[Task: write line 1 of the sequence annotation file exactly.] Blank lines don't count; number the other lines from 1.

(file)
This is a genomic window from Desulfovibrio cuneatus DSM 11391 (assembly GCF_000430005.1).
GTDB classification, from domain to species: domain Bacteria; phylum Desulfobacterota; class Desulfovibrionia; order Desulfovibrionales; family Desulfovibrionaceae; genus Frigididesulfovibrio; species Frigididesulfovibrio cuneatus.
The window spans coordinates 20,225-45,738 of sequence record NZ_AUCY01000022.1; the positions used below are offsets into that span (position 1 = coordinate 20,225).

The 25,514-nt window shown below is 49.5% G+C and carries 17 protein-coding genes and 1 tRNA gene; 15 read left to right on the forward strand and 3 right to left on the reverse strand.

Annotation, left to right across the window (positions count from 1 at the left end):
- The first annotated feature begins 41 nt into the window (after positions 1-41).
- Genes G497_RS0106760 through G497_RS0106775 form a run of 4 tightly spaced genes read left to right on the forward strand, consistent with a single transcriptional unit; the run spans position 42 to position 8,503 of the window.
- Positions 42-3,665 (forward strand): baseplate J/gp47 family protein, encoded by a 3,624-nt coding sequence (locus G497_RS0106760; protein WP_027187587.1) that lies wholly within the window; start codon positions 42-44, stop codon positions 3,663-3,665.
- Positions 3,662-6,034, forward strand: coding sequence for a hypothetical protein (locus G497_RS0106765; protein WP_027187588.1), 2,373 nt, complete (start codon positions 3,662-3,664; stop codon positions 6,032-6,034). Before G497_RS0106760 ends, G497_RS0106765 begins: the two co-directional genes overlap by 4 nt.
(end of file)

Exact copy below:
This is a genomic window from Desulfovibrio cuneatus DSM 11391 (assembly GCF_000430005.1).